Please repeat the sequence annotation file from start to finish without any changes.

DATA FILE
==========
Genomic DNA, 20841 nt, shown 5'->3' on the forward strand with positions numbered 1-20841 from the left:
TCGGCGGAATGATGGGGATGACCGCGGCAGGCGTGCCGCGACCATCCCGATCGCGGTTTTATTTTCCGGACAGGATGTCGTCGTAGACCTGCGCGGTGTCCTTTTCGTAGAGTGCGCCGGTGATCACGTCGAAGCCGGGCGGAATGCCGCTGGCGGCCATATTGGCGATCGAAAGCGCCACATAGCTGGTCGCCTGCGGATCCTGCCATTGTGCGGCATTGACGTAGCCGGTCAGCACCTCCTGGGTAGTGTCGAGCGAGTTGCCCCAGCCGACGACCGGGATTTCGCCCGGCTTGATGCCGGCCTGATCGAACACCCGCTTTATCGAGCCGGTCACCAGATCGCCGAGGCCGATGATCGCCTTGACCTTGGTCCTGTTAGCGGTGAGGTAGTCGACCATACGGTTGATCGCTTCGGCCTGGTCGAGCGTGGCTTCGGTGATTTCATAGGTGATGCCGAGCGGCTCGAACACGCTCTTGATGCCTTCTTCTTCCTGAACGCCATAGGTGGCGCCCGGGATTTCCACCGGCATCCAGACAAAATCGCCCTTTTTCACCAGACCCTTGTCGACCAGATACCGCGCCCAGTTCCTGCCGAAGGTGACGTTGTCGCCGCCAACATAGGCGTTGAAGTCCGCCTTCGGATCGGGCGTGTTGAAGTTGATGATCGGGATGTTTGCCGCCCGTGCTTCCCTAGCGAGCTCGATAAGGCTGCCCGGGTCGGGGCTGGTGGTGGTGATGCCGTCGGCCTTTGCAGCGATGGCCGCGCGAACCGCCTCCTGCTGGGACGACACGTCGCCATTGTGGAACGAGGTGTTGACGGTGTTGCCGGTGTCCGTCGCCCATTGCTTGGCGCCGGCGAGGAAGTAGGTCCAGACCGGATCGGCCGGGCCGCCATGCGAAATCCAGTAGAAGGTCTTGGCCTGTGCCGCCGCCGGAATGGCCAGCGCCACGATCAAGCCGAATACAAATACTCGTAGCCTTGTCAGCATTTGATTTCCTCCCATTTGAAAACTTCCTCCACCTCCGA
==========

Genomic DNA, 20841 nt, shown 5'->3' on the forward strand with positions numbered 1-20841 from the left:
TCGGCGGAATGATGGGGATGACCGCGGCAGGCGTGCCGCGACCATCCCGATCGCGGTTTTATTTTCCGGACAGGATGTCGTCGTAGACCTGCGCGGTGTCCTTTTCGTAGAGTGCGCCGGTGATCACGTCGAAGCCGGGCGGAATGCCGCTGGCGGCCATATTGGCGATCGAAAGCGCCACATAGCTGGTCGCCTGCGGATCCTGCCATTGTGCGGCATTGACGTAGCCGGTCAGCACCTCCTGGGTAGTGTCGAGCGAGTTGCCCCAGCCGACGACCGGGATTTCGCCCGGCTTGATGCCGGCCTGATCGAACACCCGCTTTATCGAGCCGGTCACCAGATCGCCGAGGCCGATGATCGCCTTGACCTTGGTCCTGTTAGCGGTGAGGTAGTCGACCATACGGTTGATCGCTTCGGCCTGGTCGAGCGTGGCTTCGGTGATTTCATAGGTGATGCCGAGCGGCTCGAACACGCTCTTGATGCCTTCTTCTTCCTGAACGCCATAGGTGGCGCCCGGGATTTCCACCGGCATCCAGACAAAATCGCCCTTTTTCACCAGACCCTTGTCGACCAGATACCGCGCCCAGTTCCTGCCGAAGGTGACGTTGTCGCCGCCAACATAGGCGTTGAAGTCCGCCTTCGGATCGGGCGTGTTGAAGTTGATGATCGGGATGTTTGCCGCCCGTGCTTCCCTAGCGAGCTCGATAAGGCTGCCCGGGTCGGGGCTGGTGGTGGTGATGCCGTCGGCCTTTGCAGCGATGGCCGCGCGAACCGCCTCCTGCTGGGACGACACGTCGCCATTGTGGAACGAGGTGTTGACGGTGTTGCCGGTGTCCGTCGCCCATTGCTTGGCGCCGGCGAGGAAGTAGGTCCAGACCGGATCGGCCGGGCCGCCATGCGAAATCCAGTAGAAGGTCTTGGCCTGTGCCGCCGCCGGAATGGCCAGCGCCACGATCAAGCCGAATACAAATACTCGTAGCCTTGTCAGCATTTGATTTCCTCCCATTTGAAAACTTCCTCCACCTCCGA